Not really a saying, but I like this quote from Pema Chondon. It encapsulates my feelings about both being human and doing the kind of work that I do.

“Compassion is not a relationship between the healer and the wounded. It's a relationship between equals. Only when we know our own darkness well can we be present with the darkness of others. Compassion becomes real when we recognize our shared humanity.”
? Pema Chödrön

School taught me…

To be independent. I spent 5 years at boarding school and I think it gave me more of a sense of confidence in my ability to look after myself and also to connect with new people. Straight after school I went on a student exchange to Bolivia for a year, which just cemented that independence and also instilled my insatiable desire to travel, connect with other cultures and keep learning about the places and people of our world.

What does a typical day for you involve?

There is definitely no typical day for me in the work that I am doing. My week can be extremely varied with everything from skyping clients, approving drawings, managing the newsletter and website to developing our training courses and managing volunteers.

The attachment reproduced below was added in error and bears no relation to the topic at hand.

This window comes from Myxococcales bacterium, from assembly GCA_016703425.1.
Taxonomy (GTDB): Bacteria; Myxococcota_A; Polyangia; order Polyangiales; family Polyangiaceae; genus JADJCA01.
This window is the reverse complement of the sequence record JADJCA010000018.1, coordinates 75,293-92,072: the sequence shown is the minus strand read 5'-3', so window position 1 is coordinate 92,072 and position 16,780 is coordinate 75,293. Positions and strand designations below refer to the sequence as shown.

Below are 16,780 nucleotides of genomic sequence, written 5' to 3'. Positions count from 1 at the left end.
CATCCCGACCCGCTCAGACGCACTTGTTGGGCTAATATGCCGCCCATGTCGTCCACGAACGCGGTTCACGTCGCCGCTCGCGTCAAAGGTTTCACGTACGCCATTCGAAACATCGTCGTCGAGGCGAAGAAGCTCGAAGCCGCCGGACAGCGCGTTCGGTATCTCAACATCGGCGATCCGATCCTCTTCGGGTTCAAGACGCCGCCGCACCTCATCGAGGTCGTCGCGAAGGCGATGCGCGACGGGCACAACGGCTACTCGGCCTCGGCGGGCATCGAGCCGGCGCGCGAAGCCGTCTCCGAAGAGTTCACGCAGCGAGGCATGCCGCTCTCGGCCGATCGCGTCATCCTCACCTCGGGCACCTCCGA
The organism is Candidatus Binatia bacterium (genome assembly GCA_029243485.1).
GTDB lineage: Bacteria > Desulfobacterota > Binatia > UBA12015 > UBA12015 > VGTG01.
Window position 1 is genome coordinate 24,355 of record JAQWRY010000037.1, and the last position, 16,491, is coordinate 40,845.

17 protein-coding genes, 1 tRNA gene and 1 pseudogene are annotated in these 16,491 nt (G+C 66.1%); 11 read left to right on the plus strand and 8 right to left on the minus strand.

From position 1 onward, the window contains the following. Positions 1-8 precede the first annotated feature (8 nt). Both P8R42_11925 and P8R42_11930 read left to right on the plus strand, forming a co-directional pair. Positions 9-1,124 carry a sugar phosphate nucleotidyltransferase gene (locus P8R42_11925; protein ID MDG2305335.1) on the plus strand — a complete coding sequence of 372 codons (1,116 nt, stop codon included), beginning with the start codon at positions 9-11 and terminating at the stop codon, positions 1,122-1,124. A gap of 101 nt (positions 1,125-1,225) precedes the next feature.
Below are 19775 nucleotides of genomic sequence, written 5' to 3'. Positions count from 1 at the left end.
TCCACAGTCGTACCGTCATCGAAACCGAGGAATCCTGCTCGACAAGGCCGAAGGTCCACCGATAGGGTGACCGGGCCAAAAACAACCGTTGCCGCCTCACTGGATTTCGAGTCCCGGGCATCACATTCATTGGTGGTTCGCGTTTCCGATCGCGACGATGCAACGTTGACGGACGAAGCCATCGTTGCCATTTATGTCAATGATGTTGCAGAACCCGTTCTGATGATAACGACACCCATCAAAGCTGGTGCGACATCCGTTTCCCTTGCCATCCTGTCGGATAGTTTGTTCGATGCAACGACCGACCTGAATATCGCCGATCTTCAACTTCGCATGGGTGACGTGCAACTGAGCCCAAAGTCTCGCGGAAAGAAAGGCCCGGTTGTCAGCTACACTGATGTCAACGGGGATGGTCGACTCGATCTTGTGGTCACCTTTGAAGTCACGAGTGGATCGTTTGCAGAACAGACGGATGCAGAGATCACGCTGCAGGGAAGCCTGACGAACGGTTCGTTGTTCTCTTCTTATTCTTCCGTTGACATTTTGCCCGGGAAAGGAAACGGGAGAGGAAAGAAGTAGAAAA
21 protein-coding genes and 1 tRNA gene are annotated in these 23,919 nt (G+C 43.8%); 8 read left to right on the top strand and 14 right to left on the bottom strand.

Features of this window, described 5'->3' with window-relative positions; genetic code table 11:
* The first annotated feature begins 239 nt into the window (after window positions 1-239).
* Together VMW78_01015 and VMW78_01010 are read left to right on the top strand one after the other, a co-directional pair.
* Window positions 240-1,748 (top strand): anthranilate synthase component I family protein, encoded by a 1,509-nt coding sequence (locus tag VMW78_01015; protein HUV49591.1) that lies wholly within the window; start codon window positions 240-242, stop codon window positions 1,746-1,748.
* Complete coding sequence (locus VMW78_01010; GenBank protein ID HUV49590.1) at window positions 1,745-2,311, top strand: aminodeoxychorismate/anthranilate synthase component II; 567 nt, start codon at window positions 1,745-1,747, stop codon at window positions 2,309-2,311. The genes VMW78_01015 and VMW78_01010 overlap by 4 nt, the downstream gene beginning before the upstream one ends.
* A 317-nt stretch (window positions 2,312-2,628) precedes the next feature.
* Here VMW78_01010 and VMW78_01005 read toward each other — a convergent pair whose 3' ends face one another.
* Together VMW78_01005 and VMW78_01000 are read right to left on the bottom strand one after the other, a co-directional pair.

To add a bit more into the mix, apart from my role at AWF I also work part time at another not-for-profit social enterprise called CoDesign Studio. CoDesign Studio uses teams of professional volunteers to work very closely with communities to assist them in undertaking neighbourhood improvement projects that improve public space and community facilities. In my role there I am managing the delivery of 3 projects – a Youth Services Hub fitout in Frankston, a Youth Organisation fit out in Melbourne CBD and a Signage Redesign Project at North Richmond Housing Estate. I’m also responsible for the development and delivery of training courses and inductions for our professional volunteers.